Today was deconstructing poverty day and we got to directly witness the steps impoverished people take in order to work against their unfortunate situations. First we went to the city dump in La Vega and met a group of people called buzos. Buzos is a Spanish word for people who live off of the waste in the landfill. These people sort through the piles of trash produced by millions of citizens to find recyclable goods such as bottles, paper, and cans and make money off of it. Obviously, these people make very little and have to rely on such a difficult and uncomfortable job because they lack proper education, healthcare and opportunities. As leaders of the day, we were happy to see our group members reflecting on these people’s situation and realizing that despite being able to do very little for them we can still feel grateful for the privileges we are born with. We hope that when we return to the States, we can continue to act more thankful for what we have and stop taking our opportunities for granted.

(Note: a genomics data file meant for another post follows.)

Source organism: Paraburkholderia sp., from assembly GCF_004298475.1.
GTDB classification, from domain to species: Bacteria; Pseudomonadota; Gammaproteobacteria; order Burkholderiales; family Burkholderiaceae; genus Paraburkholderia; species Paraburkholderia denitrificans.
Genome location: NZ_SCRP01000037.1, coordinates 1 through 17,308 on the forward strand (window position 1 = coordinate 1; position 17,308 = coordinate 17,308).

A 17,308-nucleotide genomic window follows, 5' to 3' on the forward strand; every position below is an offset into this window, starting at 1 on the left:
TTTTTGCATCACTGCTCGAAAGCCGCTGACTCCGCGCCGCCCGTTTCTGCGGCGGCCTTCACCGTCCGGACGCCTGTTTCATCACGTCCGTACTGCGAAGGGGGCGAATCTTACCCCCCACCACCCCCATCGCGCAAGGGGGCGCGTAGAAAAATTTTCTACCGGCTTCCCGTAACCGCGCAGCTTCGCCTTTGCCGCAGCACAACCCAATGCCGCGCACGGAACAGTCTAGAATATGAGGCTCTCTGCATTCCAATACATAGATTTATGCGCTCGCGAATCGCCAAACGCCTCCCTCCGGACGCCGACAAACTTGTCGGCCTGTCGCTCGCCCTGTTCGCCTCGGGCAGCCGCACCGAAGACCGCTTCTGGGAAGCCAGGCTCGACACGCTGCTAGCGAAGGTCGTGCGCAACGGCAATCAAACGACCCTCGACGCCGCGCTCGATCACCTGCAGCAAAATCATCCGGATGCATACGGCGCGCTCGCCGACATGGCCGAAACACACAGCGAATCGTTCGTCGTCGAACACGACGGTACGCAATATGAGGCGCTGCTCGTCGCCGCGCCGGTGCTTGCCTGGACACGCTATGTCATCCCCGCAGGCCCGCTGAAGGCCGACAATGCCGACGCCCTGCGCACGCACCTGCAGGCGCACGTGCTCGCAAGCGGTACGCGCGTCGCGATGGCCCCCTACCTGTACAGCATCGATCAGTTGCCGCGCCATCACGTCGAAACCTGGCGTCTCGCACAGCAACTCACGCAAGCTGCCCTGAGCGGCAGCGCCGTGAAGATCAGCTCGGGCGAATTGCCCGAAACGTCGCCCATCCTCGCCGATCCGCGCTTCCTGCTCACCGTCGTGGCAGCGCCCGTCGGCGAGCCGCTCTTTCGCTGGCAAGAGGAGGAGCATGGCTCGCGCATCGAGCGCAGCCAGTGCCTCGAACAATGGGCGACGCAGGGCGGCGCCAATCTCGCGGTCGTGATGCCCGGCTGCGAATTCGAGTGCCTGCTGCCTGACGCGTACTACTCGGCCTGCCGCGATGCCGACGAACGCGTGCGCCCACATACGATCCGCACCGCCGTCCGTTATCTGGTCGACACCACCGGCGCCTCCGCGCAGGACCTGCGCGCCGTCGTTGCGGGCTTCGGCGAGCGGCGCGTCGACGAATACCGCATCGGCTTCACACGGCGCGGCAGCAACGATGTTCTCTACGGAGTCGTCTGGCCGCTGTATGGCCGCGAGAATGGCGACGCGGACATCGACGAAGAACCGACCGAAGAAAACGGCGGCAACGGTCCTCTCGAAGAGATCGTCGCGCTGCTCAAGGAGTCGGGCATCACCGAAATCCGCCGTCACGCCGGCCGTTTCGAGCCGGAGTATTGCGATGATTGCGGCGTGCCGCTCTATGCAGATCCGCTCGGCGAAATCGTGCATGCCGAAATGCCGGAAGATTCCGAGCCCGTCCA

After the city dump, we visited the Catholic Haitian School and met the founder Wilbert Dareus who talked to us about the struggles of keeping his school open. He explained how his school has no government support at all and the only patron passed away recently, leaving him with little funding. At the school, we face painted, blew balloons, and colored with them. We all had so much fun and were left with changed minds about what poverty is and how it affects people.

We then travelled back to the accommodation where we had our final Community Action Project presentations and decided on our contribution to the community! More details to come later in the week!